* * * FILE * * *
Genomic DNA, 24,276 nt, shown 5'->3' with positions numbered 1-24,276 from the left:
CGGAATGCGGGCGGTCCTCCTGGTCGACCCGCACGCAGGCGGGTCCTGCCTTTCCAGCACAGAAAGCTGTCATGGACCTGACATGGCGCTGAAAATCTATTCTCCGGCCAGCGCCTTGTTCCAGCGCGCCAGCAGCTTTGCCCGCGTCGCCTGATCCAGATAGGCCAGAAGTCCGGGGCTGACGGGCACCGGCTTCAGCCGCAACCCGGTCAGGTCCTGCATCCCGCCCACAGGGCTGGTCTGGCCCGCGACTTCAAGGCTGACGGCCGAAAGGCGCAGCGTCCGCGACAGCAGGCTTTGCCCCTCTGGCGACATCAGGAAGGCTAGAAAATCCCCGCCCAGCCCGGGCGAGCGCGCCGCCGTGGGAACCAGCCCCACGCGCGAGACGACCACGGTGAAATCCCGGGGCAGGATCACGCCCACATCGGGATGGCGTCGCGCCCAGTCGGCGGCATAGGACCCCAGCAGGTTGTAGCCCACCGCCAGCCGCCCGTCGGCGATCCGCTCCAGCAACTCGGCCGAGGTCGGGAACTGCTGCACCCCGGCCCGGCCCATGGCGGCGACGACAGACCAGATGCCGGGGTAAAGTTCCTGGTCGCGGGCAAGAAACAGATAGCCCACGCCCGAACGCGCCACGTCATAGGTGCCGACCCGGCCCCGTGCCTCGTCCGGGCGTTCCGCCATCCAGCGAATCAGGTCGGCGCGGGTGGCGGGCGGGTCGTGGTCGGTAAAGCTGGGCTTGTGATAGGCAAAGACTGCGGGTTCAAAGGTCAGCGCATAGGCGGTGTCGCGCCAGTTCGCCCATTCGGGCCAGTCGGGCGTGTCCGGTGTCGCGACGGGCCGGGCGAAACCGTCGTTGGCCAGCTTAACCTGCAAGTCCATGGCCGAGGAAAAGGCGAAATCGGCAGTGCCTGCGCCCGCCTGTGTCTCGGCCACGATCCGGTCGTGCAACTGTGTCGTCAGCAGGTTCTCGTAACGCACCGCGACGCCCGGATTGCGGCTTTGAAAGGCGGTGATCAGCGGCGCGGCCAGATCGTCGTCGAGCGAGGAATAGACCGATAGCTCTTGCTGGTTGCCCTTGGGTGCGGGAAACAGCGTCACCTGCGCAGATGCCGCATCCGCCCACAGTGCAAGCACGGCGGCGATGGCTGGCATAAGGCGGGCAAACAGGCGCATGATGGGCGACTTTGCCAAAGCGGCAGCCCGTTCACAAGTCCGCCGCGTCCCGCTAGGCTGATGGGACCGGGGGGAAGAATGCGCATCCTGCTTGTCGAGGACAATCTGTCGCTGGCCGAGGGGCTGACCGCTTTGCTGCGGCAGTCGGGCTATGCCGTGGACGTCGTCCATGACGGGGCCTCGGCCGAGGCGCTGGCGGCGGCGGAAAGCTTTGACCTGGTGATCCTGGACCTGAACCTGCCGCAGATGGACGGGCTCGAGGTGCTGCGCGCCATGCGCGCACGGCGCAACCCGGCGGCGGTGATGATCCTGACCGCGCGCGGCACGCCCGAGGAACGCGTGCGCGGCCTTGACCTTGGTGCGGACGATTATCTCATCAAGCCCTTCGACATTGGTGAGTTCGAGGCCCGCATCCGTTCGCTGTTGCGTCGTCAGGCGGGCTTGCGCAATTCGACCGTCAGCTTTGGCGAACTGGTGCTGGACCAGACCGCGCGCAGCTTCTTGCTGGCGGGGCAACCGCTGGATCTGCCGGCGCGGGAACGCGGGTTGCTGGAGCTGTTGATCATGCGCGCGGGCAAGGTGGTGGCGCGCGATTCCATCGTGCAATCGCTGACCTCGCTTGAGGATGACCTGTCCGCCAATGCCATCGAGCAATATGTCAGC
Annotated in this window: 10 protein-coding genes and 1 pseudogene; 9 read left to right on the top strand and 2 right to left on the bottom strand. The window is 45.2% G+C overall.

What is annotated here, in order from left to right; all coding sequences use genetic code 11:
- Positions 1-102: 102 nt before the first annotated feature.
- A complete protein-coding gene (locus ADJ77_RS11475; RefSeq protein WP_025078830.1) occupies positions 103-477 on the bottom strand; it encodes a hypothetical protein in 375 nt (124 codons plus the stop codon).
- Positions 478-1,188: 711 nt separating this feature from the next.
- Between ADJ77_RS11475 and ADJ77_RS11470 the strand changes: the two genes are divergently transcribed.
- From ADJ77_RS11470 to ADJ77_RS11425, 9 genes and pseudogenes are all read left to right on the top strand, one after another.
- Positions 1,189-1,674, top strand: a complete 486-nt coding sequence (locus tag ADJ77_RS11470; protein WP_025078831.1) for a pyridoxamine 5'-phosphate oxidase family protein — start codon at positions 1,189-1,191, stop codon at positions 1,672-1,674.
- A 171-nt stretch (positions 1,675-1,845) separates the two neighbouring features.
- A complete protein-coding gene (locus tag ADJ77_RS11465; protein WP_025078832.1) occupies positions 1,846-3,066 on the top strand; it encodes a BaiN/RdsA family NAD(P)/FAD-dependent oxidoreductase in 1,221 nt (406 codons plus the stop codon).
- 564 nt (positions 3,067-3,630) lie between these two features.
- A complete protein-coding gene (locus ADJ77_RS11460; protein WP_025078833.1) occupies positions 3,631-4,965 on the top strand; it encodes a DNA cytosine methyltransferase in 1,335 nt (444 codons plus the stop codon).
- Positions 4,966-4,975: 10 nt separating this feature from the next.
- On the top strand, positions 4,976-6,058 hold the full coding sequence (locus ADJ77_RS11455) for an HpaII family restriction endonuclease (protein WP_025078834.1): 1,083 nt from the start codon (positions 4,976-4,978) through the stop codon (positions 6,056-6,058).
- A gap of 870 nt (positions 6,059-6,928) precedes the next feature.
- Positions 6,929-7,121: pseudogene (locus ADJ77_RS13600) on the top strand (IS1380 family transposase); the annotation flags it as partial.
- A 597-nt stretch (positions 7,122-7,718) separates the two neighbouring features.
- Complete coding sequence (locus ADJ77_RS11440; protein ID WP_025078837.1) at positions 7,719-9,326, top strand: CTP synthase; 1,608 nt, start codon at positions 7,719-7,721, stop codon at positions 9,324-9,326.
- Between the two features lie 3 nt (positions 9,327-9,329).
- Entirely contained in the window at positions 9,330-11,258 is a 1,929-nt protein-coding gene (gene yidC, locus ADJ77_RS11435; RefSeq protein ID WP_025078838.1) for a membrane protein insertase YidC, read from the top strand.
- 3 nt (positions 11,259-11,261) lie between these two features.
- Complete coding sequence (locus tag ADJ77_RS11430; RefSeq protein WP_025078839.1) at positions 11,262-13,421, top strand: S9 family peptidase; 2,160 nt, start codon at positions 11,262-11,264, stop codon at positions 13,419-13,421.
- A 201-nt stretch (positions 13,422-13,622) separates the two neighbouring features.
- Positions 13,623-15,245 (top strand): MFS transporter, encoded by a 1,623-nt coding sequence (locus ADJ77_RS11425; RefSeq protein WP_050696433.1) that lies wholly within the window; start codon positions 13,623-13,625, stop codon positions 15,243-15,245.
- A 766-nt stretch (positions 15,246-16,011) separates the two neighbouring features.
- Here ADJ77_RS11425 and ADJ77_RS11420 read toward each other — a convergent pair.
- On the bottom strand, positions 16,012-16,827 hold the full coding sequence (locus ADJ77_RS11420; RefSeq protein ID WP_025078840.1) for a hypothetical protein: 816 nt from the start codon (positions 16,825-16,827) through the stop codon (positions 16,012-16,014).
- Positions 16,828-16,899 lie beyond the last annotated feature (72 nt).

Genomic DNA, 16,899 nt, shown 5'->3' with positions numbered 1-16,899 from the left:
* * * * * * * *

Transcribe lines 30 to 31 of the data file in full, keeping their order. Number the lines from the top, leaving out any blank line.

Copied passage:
- Positions 16,828-16,899 lie beyond the last annotated feature (72 nt).

Genomic DNA, 16,899 nt, shown 5'->3' with positions numbered 1-16,899 from the left: